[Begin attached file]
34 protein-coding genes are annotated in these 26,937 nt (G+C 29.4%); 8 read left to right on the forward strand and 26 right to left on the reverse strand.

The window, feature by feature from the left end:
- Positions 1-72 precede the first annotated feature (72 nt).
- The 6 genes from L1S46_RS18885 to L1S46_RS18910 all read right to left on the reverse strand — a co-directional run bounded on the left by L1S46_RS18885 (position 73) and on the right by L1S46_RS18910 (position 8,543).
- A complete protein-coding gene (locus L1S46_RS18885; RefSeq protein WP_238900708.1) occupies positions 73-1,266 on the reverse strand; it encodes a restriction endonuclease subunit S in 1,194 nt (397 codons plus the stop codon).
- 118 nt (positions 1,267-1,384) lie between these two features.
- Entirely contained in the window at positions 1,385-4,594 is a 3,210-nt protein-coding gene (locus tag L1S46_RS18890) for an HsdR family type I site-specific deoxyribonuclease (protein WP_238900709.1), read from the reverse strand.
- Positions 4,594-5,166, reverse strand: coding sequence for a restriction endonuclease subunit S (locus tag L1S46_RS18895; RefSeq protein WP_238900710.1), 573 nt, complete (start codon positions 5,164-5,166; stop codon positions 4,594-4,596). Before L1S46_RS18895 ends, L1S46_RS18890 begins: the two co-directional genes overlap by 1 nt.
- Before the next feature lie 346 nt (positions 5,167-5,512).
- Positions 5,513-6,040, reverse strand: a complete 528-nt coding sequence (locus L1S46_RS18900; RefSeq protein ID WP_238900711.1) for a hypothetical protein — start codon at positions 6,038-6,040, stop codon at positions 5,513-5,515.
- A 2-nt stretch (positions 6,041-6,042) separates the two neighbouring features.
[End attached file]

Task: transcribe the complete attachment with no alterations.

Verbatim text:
34 protein-coding genes are annotated in these 26,937 nt (G+C 29.4%); 8 read left to right on the forward strand and 26 right to left on the reverse strand.

The window, feature by feature from the left end:
- Positions 1-72 precede the first annotated feature (72 nt).
- The 6 genes from L1S46_RS18885 to L1S46_RS18910 all read right to left on the reverse strand — a co-directional run bounded on the left by L1S46_RS18885 (position 73) and on the right by L1S46_RS18910 (position 8,543).
- A complete protein-coding gene (locus L1S46_RS18885; RefSeq protein WP_238900708.1) occupies positions 73-1,266 on the reverse strand; it encodes a restriction endonuclease subunit S in 1,194 nt (397 codons plus the stop codon).
- 118 nt (positions 1,267-1,384) lie between these two features.
- Entirely contained in the window at positions 1,385-4,594 is a 3,210-nt protein-coding gene (locus tag L1S46_RS18890) for an HsdR family type I site-specific deoxyribonuclease (protein WP_238900709.1), read from the reverse strand.
- Positions 4,594-5,166, reverse strand: coding sequence for a restriction endonuclease subunit S (locus tag L1S46_RS18895; RefSeq protein WP_238900710.1), 573 nt, complete (start codon positions 5,164-5,166; stop codon positions 4,594-4,596). Before L1S46_RS18895 ends, L1S46_RS18890 begins: the two co-directional genes overlap by 1 nt.
- Before the next feature lie 346 nt (positions 5,167-5,512).
- Positions 5,513-6,040, reverse strand: a complete 528-nt coding sequence (locus L1S46_RS18900; RefSeq protein ID WP_238900711.1) for a hypothetical protein — start codon at positions 6,038-6,040, stop codon at positions 5,513-5,515.
- A 2-nt stretch (positions 6,041-6,042) separates the two neighbouring features.